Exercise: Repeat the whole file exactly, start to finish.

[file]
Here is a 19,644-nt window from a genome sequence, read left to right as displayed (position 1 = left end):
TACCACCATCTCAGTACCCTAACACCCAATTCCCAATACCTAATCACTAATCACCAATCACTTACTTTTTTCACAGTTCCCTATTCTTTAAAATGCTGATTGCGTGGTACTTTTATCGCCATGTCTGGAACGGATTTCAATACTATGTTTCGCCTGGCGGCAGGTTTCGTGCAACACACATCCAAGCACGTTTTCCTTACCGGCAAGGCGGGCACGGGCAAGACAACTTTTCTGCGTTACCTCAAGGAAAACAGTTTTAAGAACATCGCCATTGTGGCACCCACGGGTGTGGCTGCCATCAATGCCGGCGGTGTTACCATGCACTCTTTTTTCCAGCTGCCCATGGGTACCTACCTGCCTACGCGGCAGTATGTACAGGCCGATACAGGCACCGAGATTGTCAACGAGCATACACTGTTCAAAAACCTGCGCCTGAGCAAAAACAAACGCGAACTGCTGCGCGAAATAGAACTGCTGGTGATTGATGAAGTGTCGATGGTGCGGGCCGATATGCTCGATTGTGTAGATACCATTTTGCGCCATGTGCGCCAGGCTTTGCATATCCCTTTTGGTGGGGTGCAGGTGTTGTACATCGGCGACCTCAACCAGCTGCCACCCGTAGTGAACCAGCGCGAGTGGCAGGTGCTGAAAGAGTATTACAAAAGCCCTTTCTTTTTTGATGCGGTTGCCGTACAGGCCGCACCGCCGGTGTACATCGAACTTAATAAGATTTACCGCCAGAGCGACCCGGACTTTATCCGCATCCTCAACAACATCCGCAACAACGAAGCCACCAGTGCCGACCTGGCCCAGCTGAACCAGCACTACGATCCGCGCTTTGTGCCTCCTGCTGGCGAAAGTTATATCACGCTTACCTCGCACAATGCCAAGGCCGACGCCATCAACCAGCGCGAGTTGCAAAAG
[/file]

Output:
Here is a 19,644-nt window from a genome sequence, read left to right as displayed (position 1 = left end):
TACCACCATCTCAGTACCCTAACACCCAATTCCCAATACCTAATCACTAATCACCAATCACTTACTTTTTTCACAGTTCCCTATTCTTTAAAATGCTGATTGCGTGGTACTTTTATCGCCATGTCTGGAACGGATTTCAATACTATGTTTCGCCTGGCGGCAGGTTTCGTGCAACACACATCCAAGCACGTTTTCCTTACCGGCAAGGCGGGCACGGGCAAGACAACTTTTCTGCGTTACCTCAAGGAAAACAGTTTTAAGAACATCGCCATTGTGGCACCCACGGGTGTGGCTGCCATCAATGCCGGCGGTGTTACCATGCACTCTTTTTTCCAGCTGCCCATGGGTACCTACCTGCCTACGCGGCAGTATGTACAGGCCGATACAGGCACCGAGATTGTCAACGAGCATACACTGTTCAAAAACCTGCGCCTGAGCAAAAACAAACGCGAACTGCTGCGCGAAATAGAACTGCTGGTGATTGATGAAGTGTCGATGGTGCGGGCCGATATGCTCGATTGTGTAGATACCATTTTGCGCCATGTGCGCCAGGCTTTGCATATCCCTTTTGGTGGGGTGCAGGTGTTGTACATCGGCGACCTCAACCAGCTGCCACCCGTAGTGAACCAGCGCGAGTGGCAGGTGCTGAAAGAGTATTACAAAAGCCCTTTCTTTTTTGATGCGGTTGCCGTACAGGCCGCACCGCCGGTGTACATCGAACTTAATAAGATTTACCGCCAGAGCGACCCGGACTTTATCCGCATCCTCAACAACATCCGCAACAACGAAGCCACCAGTGCCGACCTGGCCCAGCTGAACCAGCACTACGATCCGCGCTTTGTGCCTCCTGCTGGCGAAAGTTATATCACGCTTACCTCGCACAATGCCAAGGCCGACGCCATCAACCAGCGCGAGTTGCAAAAG